NYC Mayor Adams 'breaks bread' with community members to discuss what unites them

ByJim Dolan WABC logo
Friday, March 3, 2023
Mayor Adams 'breaks bread' with community members
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New York City Mayor Eric Adams breaks bread with community members, a tradition he has held since he was borough president. Jim Dolan has the story.

BROOKLYN, New York (WABC) -- The phrase is "breaking bread," but it might be better described as "merging bread," or if you like the alliteration, "baking bread," as it is a metaphor for bringing people together.

It's a metaphor that is very familiar to New York City Mayor Eric Adams.

On Thursday, a 'Breaking Bread, Building Bonds' dinner was hosted at the Barclays Center in Brooklyn.

It is a tradition that Mayor Adams has maintained since he was borough president. One that involves hosting lunches for religious and civic leaders to talk about the common roots of their problems.

As mayor, Adams is now formalizing this lunchtime tradition, turning from lunch to dinner, and turning to the community to increase the outreach of the program. Adams aims to train others to bring disparate groups together.

Each of the attendees will host their own, smaller dinner, with approximately 10 guests. The hope is that each of those 10 guests will then host their own dinners, with 10 more people, with each dinner breaking more bread and building more bonds.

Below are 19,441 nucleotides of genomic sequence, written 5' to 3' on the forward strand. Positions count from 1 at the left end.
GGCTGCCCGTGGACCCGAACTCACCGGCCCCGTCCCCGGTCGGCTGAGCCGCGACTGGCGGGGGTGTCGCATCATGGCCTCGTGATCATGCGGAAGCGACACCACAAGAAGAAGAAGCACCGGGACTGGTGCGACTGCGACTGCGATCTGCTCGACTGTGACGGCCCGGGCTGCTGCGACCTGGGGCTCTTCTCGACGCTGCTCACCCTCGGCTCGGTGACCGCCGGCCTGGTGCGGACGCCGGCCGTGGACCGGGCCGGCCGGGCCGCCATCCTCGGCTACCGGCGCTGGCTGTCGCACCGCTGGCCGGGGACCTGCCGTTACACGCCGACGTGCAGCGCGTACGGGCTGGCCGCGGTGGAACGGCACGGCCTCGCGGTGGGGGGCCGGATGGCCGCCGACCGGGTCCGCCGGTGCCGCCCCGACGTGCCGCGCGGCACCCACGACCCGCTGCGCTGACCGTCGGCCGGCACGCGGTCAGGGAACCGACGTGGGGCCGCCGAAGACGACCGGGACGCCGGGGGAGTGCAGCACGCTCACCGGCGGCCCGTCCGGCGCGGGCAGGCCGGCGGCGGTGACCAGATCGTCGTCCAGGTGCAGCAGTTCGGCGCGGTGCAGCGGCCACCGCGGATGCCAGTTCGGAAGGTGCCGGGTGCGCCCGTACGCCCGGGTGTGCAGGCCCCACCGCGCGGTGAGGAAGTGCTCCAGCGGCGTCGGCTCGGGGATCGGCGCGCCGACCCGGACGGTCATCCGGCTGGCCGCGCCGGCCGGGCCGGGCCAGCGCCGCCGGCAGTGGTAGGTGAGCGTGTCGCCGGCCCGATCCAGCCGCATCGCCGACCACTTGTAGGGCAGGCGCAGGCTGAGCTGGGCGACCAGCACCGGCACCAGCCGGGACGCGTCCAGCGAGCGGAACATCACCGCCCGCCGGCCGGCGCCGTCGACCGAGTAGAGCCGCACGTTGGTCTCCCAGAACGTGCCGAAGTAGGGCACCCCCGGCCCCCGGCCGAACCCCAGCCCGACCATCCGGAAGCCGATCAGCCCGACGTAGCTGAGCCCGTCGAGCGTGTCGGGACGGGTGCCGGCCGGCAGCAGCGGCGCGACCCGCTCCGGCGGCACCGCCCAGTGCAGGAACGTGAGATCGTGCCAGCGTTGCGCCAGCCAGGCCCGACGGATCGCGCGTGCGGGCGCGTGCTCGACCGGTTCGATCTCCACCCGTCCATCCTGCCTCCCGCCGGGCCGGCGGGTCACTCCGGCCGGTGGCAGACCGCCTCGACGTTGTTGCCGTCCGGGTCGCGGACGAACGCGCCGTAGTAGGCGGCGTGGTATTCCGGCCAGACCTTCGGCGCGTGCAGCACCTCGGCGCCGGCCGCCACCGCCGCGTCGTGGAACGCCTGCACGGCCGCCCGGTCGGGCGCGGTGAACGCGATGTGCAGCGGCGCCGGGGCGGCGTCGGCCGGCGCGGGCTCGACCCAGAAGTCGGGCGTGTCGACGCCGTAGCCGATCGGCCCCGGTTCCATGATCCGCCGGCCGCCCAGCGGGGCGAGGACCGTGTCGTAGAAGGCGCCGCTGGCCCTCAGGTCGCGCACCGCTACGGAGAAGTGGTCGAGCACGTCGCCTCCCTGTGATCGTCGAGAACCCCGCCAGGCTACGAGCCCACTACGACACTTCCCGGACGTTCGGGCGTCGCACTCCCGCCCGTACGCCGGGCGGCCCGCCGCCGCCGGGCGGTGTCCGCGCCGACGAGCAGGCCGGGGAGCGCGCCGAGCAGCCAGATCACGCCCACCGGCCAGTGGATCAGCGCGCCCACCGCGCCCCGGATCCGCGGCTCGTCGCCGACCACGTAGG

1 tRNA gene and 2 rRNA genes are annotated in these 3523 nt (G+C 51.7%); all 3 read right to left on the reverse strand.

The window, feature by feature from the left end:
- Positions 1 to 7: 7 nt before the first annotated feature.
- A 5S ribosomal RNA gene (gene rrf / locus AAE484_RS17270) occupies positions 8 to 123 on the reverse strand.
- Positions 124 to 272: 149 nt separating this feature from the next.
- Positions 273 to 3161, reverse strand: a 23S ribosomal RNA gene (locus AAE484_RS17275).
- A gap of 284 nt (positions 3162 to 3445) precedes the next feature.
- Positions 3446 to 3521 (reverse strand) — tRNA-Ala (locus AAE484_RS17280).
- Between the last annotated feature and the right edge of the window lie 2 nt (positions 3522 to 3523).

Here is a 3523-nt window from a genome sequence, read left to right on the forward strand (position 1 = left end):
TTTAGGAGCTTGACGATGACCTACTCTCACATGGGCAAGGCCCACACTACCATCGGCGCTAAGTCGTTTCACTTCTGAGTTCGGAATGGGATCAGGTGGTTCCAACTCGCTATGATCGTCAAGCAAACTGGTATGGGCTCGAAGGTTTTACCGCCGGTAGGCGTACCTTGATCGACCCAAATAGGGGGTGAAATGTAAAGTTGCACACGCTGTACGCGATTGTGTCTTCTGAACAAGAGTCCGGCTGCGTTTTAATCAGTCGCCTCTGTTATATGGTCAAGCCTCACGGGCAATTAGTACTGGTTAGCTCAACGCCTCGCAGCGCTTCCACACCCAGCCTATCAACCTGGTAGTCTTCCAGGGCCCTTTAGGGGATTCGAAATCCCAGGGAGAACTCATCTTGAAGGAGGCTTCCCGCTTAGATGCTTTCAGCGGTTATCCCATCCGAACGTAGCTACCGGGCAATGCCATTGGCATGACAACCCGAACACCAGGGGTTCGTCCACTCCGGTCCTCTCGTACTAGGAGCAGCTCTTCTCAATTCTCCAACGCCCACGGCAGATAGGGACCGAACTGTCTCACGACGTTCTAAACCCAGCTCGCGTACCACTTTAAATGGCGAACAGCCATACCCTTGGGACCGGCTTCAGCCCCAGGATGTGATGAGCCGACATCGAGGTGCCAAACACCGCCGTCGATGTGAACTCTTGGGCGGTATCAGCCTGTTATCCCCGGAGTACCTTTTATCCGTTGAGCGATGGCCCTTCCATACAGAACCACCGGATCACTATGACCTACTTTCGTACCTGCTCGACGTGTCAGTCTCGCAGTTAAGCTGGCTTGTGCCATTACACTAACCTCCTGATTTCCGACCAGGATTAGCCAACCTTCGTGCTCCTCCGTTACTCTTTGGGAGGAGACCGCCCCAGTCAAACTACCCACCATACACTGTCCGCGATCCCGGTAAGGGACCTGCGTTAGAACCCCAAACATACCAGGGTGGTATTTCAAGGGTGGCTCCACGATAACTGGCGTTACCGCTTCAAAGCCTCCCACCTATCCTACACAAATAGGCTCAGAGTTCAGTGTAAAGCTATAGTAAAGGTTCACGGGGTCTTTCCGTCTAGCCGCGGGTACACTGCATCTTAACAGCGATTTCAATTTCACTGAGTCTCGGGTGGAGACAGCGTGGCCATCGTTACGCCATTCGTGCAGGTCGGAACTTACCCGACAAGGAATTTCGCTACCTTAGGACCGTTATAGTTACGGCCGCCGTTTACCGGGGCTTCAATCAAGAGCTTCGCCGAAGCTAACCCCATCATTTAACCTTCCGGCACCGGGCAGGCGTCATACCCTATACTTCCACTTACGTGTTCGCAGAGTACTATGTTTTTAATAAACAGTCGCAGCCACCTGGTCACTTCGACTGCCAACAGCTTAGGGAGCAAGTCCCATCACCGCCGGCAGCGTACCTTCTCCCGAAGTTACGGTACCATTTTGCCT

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Hundreds of volunteers attended Thursday's dinner, in an aim to advance the mayor's vision of bringing people together to combat the fear that can sometimes divide the city.

"That fear creates hostility," Adams said. "And that's what we want to do with our young people, just engage people in conversation."

Through 'Breaking Bread, Building Bonds,' people from diverse backgrounds come together to learn about one another. Adams hopes their understanding of each other will lead to tolerance and appreciation.

"The understanding, it really tears down the walls and allows us to better respect," Adams said.

"It's great to be able to sit at a table with folks who represent different communities.. and to be able to have a conversation... on who we are, and what we care about," said Hassan Navid from the Office of Prevention of Hate Crimes.

The hope is that through food and conversation, said Adams, "We start to say 'wow,' we are the same."

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